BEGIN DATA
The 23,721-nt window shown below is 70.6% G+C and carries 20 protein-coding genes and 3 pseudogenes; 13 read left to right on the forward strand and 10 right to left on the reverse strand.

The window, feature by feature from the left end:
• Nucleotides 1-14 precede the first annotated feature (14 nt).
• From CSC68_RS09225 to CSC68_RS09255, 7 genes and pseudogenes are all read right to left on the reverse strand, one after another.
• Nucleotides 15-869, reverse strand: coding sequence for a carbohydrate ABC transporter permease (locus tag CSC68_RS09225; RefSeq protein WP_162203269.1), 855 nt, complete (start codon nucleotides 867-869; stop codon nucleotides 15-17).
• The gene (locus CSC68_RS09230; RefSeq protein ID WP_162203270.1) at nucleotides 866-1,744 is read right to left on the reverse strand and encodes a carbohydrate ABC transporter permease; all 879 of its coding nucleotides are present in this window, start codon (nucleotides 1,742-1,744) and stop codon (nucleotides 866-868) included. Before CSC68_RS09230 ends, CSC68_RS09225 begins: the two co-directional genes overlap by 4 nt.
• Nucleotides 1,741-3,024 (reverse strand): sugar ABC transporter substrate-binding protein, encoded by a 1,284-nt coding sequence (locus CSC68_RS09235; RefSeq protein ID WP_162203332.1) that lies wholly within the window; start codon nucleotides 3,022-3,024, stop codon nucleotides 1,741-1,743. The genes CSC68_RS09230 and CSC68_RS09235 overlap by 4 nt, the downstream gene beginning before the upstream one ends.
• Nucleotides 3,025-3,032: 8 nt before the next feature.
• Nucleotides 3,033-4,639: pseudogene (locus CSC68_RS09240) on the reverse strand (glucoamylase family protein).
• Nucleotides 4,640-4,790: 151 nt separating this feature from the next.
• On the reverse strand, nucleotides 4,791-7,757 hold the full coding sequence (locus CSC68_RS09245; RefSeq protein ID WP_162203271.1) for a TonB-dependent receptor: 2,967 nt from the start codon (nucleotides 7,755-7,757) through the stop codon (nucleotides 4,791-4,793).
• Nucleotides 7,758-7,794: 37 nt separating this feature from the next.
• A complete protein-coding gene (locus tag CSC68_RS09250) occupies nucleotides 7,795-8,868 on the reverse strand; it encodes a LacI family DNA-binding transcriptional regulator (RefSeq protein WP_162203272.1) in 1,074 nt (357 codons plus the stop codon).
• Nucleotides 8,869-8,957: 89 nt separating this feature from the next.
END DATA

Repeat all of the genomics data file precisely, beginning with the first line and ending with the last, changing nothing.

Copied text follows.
The 23,721-nt window shown below is 70.6% G+C and carries 20 protein-coding genes and 3 pseudogenes; 13 read left to right on the forward strand and 10 right to left on the reverse strand.

The window, feature by feature from the left end:
• Nucleotides 1-14 precede the first annotated feature (14 nt).
• From CSC68_RS09225 to CSC68_RS09255, 7 genes and pseudogenes are all read right to left on the reverse strand, one after another.
• Nucleotides 15-869, reverse strand: coding sequence for a carbohydrate ABC transporter permease (locus tag CSC68_RS09225; RefSeq protein WP_162203269.1), 855 nt, complete (start codon nucleotides 867-869; stop codon nucleotides 15-17).
• The gene (locus CSC68_RS09230; RefSeq protein ID WP_162203270.1) at nucleotides 866-1,744 is read right to left on the reverse strand and encodes a carbohydrate ABC transporter permease; all 879 of its coding nucleotides are present in this window, start codon (nucleotides 1,742-1,744) and stop codon (nucleotides 866-868) included. Before CSC68_RS09230 ends, CSC68_RS09225 begins: the two co-directional genes overlap by 4 nt.
• Nucleotides 1,741-3,024 (reverse strand): sugar ABC transporter substrate-binding protein, encoded by a 1,284-nt coding sequence (locus CSC68_RS09235; RefSeq protein ID WP_162203332.1) that lies wholly within the window; start codon nucleotides 3,022-3,024, stop codon nucleotides 1,741-1,743. The genes CSC68_RS09230 and CSC68_RS09235 overlap by 4 nt, the downstream gene beginning before the upstream one ends.
• Nucleotides 3,025-3,032: 8 nt before the next feature.
• Nucleotides 3,033-4,639: pseudogene (locus CSC68_RS09240) on the reverse strand (glucoamylase family protein).
• Nucleotides 4,640-4,790: 151 nt separating this feature from the next.
• On the reverse strand, nucleotides 4,791-7,757 hold the full coding sequence (locus CSC68_RS09245; RefSeq protein ID WP_162203271.1) for a TonB-dependent receptor: 2,967 nt from the start codon (nucleotides 7,755-7,757) through the stop codon (nucleotides 4,791-4,793).
• Nucleotides 7,758-7,794: 37 nt separating this feature from the next.
• A complete protein-coding gene (locus tag CSC68_RS09250) occupies nucleotides 7,795-8,868 on the reverse strand; it encodes a LacI family DNA-binding transcriptional regulator (RefSeq protein WP_162203272.1) in 1,074 nt (357 codons plus the stop codon).
• Nucleotides 8,869-8,957: 89 nt separating this feature from the next.